Editor’s note: This is an updated version of a story that first appeared Sept. 14.

The federal government now says the device with personal information on 227 employees of Infrastructure Canada that was reported stolen last month was an unencrypted USB key.

News of the theft was first revealed Sept. 13 by Global News and confirmed to IT World Canada the following day by a spokesperson for Public Services and Procurement Canada (PSPC).

A PSPC employee notified Ottawa police of the theft August 20, and then told their government supervisor the next day, Rania Haddad, a PSPC spokesperson said in an email. The statement didn’t detail what was on the device, but on Sept. 17 PSCP said it was a USB key, which, contrary to government rules, wasn’t encrypted. “An internal investigation is underway to examine why and how this happened and identify measures to ensure this does not happen again.”

Word that a government staffer was allowed to store personally identifiable data on a storage device without encryption angered Canadian privacy expert Ann Cavoukian. “I was very disturbed to hear about this case,” she said in an interview Monday. “Of course things get lost or stolen, which is why you [employers] have to insist that any information on USB keys have to be encrypted.”

“There have to be repercussions when [rules] aren’t enforced,” she added. “There has to be some consequence for doing what you’re not supposed to do. The reason you’re supposed to encrypt data on USB keys is because they are small, they might get lost or stolen. That’s the whole point of encrypting. It’s not a big deal these days to encrypt devices.”

“The government has to a better job of driving this home across the board in terms of what is expected (of employees) when you copy personally identifiable data onto a USB key,” she added.

According to Global News, PSPC’s Deputy Minister Marie Lemay sent an email Sept. 7 to affected staff that “no banking or social insurance information was affected. However, your name, personal record identifier (PRI), date of birth, home address and salary range may have been on the stolen device.”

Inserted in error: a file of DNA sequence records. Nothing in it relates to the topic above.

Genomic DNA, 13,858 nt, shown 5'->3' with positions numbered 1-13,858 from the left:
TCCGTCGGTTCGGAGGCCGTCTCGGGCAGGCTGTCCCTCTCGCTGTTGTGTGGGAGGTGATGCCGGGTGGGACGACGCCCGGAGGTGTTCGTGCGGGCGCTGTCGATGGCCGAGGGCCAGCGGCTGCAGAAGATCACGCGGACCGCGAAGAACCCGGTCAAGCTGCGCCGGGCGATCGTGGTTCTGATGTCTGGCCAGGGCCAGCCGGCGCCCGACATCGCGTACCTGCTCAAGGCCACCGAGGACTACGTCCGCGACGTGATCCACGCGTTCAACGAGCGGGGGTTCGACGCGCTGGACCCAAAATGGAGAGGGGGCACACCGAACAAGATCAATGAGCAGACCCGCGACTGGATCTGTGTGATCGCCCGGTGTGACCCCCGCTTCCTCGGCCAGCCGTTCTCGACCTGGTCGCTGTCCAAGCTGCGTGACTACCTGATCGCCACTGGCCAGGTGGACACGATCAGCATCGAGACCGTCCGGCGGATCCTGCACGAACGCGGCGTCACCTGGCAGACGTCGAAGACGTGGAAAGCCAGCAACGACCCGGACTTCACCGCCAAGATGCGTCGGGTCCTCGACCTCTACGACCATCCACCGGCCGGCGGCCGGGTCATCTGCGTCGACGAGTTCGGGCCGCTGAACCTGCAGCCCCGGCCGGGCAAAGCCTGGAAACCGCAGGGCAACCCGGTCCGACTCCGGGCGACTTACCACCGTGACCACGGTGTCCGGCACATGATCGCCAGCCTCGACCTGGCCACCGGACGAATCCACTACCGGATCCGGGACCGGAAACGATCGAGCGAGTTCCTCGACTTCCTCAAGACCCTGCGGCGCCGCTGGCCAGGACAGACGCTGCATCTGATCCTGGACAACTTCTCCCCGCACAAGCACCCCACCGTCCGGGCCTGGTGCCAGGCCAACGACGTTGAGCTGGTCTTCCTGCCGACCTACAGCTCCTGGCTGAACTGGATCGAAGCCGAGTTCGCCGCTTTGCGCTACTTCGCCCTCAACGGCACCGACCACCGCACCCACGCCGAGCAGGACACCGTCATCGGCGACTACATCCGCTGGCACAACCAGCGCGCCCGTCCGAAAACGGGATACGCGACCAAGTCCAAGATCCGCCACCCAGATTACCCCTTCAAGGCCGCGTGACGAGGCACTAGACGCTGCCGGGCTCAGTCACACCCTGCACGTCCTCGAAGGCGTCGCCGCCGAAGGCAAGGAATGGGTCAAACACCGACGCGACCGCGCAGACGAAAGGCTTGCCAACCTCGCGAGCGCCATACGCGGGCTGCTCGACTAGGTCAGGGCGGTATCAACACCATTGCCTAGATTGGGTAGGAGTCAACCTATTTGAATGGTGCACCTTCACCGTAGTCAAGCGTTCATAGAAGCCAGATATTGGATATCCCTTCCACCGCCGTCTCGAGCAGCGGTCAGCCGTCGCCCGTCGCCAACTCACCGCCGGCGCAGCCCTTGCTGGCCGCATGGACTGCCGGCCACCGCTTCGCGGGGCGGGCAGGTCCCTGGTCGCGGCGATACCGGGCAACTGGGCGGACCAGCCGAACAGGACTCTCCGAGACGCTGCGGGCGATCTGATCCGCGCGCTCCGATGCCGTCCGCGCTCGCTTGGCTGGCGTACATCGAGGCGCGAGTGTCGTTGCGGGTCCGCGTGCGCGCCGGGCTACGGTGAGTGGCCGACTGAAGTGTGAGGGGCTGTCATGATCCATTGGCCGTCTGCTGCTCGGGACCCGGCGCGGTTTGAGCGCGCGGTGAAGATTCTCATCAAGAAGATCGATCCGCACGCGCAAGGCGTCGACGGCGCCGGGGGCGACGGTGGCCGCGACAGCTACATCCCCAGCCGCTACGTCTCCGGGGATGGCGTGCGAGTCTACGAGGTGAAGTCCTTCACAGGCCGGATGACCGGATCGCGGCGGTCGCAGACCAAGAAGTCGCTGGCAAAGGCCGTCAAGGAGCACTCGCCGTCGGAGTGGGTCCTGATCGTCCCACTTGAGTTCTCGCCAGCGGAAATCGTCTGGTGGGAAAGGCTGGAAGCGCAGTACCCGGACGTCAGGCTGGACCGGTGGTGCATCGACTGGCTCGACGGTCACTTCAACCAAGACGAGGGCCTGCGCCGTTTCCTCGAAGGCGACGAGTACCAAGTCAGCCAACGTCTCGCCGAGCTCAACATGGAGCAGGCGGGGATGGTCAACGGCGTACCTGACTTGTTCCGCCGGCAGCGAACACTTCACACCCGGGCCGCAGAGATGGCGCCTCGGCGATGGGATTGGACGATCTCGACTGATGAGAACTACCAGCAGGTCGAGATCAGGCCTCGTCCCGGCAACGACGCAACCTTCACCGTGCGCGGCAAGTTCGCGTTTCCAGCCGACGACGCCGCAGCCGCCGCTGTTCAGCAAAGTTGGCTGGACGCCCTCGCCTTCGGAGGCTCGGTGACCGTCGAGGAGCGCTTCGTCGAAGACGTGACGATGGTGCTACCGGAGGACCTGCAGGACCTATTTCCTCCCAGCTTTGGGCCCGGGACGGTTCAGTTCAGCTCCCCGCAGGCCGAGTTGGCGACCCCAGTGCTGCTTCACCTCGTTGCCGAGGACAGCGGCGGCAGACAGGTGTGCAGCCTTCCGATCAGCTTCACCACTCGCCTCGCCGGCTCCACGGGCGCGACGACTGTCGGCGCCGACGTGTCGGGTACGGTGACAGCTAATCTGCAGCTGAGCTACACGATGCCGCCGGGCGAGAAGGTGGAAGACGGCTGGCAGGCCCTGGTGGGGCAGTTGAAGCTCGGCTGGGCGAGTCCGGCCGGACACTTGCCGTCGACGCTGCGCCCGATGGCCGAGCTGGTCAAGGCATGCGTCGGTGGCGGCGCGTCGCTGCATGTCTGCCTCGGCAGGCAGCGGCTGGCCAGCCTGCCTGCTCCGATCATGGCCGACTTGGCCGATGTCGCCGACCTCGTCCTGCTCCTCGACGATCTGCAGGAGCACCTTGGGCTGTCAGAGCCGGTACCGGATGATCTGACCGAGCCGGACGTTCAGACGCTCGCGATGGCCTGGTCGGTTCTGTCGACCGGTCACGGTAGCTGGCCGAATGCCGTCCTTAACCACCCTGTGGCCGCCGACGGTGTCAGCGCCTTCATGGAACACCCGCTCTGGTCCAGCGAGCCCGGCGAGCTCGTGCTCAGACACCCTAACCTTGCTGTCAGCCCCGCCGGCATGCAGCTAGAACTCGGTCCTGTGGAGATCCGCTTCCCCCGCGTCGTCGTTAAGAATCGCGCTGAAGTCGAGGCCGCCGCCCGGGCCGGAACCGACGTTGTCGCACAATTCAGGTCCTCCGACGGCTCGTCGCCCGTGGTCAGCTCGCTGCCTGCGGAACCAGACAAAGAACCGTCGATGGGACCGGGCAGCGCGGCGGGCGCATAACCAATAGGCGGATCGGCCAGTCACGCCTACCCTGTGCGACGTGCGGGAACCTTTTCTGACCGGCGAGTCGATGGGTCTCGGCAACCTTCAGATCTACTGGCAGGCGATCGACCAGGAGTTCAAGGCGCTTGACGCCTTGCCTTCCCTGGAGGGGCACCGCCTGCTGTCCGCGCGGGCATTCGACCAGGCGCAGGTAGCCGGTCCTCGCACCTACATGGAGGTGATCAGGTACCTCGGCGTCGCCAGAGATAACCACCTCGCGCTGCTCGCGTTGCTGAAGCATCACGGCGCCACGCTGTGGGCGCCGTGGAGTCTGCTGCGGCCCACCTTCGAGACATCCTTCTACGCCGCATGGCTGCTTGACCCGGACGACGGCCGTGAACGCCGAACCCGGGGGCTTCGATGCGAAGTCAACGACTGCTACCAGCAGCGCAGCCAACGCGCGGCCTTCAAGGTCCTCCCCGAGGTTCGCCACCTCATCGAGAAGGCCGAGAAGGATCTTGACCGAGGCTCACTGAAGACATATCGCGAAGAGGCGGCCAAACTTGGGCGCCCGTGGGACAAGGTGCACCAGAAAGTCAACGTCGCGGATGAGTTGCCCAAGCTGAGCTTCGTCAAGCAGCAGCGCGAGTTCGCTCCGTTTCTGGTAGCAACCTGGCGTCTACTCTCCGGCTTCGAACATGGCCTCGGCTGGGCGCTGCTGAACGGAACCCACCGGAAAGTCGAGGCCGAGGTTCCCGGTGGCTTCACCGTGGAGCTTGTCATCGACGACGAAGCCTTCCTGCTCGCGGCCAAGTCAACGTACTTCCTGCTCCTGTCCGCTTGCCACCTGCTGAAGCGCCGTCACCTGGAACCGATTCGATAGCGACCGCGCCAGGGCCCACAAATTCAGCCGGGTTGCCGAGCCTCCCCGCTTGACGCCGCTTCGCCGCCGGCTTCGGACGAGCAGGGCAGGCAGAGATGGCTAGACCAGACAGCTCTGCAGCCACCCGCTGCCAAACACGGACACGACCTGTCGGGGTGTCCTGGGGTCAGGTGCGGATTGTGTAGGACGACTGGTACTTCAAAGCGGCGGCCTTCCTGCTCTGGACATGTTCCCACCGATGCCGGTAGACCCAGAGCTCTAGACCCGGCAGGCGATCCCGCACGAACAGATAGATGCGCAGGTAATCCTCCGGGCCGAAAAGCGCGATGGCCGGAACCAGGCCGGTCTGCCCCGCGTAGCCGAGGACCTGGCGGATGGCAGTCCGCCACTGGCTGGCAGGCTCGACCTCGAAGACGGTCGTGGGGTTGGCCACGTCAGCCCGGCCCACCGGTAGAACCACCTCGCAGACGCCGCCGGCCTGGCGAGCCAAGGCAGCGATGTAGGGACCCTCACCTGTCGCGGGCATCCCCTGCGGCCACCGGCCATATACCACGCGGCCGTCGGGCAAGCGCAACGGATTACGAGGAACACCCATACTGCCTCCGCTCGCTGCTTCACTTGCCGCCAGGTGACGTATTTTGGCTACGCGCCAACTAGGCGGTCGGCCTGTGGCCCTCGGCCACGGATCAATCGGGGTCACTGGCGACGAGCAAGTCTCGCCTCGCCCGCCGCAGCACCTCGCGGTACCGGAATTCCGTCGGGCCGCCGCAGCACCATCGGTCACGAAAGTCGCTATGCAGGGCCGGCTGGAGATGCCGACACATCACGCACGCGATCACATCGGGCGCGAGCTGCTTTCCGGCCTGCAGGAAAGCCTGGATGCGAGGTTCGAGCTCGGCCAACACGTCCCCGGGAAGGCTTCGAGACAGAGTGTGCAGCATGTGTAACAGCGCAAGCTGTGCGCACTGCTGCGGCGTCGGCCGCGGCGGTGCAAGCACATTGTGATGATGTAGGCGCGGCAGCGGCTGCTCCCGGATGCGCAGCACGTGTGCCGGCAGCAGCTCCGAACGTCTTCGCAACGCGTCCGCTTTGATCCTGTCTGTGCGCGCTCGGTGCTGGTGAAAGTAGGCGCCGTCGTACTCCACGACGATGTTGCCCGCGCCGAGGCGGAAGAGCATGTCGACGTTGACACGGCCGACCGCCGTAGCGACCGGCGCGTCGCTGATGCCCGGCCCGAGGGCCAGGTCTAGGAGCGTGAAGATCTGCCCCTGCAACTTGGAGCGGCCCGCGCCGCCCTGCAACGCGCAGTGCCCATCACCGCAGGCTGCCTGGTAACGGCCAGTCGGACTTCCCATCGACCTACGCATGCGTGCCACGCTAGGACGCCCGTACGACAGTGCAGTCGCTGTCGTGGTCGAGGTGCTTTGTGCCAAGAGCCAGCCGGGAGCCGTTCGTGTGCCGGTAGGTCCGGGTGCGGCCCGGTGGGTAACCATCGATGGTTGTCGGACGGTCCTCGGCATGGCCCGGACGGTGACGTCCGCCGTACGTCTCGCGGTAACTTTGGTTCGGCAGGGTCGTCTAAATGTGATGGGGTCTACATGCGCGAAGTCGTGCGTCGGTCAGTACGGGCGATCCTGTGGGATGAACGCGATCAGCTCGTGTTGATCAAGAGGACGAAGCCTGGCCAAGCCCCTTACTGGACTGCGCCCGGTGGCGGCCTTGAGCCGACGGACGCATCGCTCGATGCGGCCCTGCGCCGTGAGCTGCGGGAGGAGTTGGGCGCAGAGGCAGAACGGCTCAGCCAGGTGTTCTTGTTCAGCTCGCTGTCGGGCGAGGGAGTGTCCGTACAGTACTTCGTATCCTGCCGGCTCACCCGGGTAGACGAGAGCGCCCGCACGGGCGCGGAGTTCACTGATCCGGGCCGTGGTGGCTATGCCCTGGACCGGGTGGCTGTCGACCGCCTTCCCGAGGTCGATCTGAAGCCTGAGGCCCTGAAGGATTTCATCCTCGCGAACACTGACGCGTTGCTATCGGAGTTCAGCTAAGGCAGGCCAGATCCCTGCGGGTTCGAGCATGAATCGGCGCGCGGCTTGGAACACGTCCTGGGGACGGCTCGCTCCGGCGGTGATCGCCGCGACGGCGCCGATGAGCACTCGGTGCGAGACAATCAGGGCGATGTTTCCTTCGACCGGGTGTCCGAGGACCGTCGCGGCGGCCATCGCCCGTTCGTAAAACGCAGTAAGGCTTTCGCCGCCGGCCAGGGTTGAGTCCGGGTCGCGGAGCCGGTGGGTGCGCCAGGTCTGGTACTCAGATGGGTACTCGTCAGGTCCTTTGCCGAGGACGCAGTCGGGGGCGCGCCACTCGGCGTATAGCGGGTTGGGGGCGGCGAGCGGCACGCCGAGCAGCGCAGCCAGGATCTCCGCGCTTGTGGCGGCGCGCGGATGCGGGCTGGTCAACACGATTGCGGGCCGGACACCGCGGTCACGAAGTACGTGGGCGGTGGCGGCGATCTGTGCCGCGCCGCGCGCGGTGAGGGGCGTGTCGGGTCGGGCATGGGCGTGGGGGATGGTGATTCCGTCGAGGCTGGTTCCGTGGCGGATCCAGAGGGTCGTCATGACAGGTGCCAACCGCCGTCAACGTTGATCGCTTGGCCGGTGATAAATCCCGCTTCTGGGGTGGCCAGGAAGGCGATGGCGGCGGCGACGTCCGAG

The original government statement also said that so far no incident has been reported about malicious use of the stolen information.

“An internal investigation is underway to examine why and how this happened and identify measures to ensure this does not happen again,” the statement said. The federal privacy commissioner has also been notified.

PSPC hasn’t explained why it took 17 days for employees to be notified. New federal data breach notification rules come into effect Nov. 1 obliging employers that come under the Personal Information Protection and Electronic Documents Act (PIPEDA) to notify affected individuals as soon as feasible of  breaches of security safeguards involving personal information where it is reasonable to believe that the breach creates a “real risk of significant harm to the individual.” However, that standard only applies to the private sector. Government employees are covered under the Privacy Act.

In Monday’s PSPC statement said the department “took action as quickly as possible. We worked closely with the affected government department to validate what information was held on the key, to identify affected individuals, and send timely notification. An internal investigation is ongoing.”

However, Cavoukian said it was “appalling” that it took 17 days.



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